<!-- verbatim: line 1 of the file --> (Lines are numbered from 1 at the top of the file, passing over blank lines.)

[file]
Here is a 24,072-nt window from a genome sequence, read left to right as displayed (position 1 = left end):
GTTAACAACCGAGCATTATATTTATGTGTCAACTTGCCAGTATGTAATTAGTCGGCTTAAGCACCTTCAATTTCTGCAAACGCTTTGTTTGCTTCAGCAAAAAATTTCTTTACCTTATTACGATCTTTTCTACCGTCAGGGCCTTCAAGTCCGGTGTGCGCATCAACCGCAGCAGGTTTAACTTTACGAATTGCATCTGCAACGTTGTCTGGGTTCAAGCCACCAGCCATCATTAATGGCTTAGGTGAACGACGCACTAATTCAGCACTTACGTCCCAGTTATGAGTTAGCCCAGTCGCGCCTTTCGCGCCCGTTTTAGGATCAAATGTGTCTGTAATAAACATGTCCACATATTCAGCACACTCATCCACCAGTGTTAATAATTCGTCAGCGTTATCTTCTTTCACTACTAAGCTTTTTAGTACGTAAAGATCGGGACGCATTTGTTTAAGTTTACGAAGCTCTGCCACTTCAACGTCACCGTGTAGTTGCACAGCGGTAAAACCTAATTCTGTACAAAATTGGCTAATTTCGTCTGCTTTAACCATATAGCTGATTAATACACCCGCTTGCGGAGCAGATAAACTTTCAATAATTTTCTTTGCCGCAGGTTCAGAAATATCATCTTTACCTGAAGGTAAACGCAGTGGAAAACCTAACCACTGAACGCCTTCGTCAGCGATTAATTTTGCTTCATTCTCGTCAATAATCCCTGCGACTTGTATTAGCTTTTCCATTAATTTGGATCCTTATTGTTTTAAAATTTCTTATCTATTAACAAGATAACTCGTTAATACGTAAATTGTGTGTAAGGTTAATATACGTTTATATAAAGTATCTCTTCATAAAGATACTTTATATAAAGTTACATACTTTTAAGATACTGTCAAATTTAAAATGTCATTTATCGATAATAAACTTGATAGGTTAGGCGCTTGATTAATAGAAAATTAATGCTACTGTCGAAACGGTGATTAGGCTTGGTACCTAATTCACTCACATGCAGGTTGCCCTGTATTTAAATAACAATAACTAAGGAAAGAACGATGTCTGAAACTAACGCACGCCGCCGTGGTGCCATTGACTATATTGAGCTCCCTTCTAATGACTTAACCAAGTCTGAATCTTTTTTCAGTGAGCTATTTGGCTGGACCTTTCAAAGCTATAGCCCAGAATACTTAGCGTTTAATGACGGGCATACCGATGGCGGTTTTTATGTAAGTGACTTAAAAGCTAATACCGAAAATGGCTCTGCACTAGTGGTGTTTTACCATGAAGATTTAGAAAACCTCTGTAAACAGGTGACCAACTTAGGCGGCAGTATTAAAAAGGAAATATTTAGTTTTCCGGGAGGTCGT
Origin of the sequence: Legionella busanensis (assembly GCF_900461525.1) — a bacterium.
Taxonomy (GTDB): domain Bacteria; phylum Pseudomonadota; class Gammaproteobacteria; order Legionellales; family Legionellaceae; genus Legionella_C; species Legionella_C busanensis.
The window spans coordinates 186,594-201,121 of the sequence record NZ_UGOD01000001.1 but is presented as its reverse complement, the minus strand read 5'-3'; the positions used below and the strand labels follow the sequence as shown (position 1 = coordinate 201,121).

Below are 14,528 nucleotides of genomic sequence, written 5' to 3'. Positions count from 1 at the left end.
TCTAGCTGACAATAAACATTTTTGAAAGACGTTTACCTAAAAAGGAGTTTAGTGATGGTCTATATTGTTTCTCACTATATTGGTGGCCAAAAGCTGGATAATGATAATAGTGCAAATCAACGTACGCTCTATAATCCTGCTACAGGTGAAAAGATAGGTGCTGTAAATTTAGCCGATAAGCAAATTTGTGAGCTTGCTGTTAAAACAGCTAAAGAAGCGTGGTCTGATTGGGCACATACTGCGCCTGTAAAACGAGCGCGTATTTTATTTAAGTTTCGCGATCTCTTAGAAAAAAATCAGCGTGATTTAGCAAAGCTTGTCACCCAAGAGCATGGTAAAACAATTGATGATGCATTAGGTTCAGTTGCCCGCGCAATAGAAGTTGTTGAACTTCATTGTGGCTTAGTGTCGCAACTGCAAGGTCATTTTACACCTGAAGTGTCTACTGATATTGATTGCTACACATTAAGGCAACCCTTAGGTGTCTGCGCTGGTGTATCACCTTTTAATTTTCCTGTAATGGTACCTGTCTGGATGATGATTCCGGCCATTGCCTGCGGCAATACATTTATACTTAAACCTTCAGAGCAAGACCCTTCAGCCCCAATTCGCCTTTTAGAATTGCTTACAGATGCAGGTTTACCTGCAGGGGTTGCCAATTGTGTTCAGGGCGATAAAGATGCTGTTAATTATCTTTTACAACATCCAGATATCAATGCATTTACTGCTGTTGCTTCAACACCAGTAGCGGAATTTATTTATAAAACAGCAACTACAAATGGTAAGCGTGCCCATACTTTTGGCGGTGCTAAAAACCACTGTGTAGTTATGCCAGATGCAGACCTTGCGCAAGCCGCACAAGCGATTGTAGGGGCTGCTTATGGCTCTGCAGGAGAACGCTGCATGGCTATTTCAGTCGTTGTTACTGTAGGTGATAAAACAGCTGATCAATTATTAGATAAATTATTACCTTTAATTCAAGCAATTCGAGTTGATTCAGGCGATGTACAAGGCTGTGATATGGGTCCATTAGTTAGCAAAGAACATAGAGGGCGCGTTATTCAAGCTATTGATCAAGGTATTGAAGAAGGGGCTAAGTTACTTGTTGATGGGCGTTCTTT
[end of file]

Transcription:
Here is a 24,072-nt window from a genome sequence, read left to right as displayed (position 1 = left end):